The key to making the long board work is the angle, finding the right curve to the motion, as well as the required progression as the tool is moved along the panel. The filler will change to a lighter shade of color as the sandpaper "hits," making it easy to see the progress or any low spots. If there is a low spot that doesn't clean when everything adjacent is right, avoid the temptation to change the angle or pressure point to "chase" that particular spot; it needs a re-application of filler. A finished fill should feel perfectly smooth to the hand, show even sanding stroke marks over the entire surface, and have a smooth, thin, and nearly transparent feather edge into the adjacent area. Once the filler is shaped with No. 80 grit, a final sanding with No. 180 grit is done to reduce the depth of the sanding scratches, which will ease the amount of filling later with primer, and prevent the potential for visible sanding scratches after the paint and primer ages.
At one time, polyester filler was always glazed with spot putty to fill the rough grain and pinholes common to older fillers. The best of the modern fillers apply and sand so smoothly that a glaze coat is usually not necessary, especially if the filler is applied smoothly and not over-worked as it begins to gel. If required, a polyester-based spot putty can be applied to fill deeper sanding scratches and evident cratering or pinholes. If it is not necessary, it is best to avoid the glaze, since the repair will need to be reworked and shaped once again when sanding the glaze. We used Evercoat Rage Extreme filler and found it deserves its reputation as a premium product. Evercoat Metal Glaze was used where we needed it. Avoid older air-dry acrylic spot putties and glazes for anything but the most minute flaw, since these products are slow drying and have high shrinkage when applied in anything but the thinnest sections.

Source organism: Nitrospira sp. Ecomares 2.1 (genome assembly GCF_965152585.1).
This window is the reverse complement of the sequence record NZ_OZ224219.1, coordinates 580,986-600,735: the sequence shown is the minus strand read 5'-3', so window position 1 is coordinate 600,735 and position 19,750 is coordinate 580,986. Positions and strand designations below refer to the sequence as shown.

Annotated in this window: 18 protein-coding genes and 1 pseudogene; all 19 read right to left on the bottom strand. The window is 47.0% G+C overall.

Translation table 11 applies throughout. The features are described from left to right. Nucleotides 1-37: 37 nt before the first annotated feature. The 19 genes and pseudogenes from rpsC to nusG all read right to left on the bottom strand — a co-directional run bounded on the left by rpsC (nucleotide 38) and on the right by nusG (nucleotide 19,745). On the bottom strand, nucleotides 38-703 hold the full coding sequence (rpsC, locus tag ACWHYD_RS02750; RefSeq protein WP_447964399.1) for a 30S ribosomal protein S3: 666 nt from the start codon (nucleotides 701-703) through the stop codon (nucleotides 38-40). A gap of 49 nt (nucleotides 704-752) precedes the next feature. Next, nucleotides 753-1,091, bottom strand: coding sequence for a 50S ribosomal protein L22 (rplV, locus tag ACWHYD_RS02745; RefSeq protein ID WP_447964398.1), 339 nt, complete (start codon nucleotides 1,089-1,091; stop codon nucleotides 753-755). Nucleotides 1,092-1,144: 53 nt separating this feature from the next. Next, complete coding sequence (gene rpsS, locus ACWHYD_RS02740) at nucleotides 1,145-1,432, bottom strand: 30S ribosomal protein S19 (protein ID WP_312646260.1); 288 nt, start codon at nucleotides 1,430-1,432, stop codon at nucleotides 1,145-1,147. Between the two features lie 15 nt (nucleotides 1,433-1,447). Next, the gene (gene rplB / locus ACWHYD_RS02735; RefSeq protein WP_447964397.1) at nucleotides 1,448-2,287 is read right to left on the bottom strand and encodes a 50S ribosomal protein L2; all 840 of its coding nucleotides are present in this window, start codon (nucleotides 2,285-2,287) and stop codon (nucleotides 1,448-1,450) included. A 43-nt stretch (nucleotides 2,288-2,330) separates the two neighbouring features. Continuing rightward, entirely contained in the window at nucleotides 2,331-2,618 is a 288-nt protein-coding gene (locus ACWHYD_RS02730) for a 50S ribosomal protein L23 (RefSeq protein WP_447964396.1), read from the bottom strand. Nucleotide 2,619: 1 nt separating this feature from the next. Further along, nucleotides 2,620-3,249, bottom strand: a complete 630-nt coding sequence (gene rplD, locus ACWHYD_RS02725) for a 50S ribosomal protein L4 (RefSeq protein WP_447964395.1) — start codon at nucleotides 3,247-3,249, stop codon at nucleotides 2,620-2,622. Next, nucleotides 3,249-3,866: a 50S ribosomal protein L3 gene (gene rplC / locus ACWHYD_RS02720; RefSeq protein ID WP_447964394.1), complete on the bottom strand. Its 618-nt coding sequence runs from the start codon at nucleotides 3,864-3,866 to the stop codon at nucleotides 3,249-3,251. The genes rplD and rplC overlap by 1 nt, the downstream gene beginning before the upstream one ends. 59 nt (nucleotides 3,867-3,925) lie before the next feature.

After we had the body worked with filler as perfect as we could get, it was time to prime. For this, we used Sherwin-Williams MP75 surfacer-an epoxy-based product that has excellent filling and sanding properties, and good adhesion to SMC, fiberglass, and metal. Preparation for the primer coats started with a thorough detail sanding, lightly skimming over the entire surface with No.180 dry and a hand pad. All the edges were detailed, eliminating filler buildup and overly sharp edges. A red Scotchbrite scuff pad was used in the hinge box area and other recessed areas, such as the lower body flanges that had been previously stripped and sanded. The detail sanding ensures a clean surface, free from debris or splatter from the filler process. Once detail sanded, the car is dusted down with compressed air to remove sanding dust and moved into the booth for taping.
Our preference for taping is to completely close off all the areas not to be sprayed. Not only does this reduce the tendency for overspray getting where you don't want it, but it also leaves only the parts to be painted exposed, sealing off areas such as the engine bay, cowl or chassis. This greatly reduces the possibility of debris blowing out of those areas and into the primer. We taped to the back of the body flanges all around the car's lower body, door jambs, and engine bay. Taping to the rear of the flanges gives complete paint coverage in the areas that are supposed to be painted without shoddy tape lines. Once taped, the panels are wiped down with a solvent wax and grease remover to clean any oils or contaminants that may have resulted from handling. Just before spraying, the car was air blown again and lightly wiped down with a tack rag. It pays to have a very clean surface, even for the primer coats.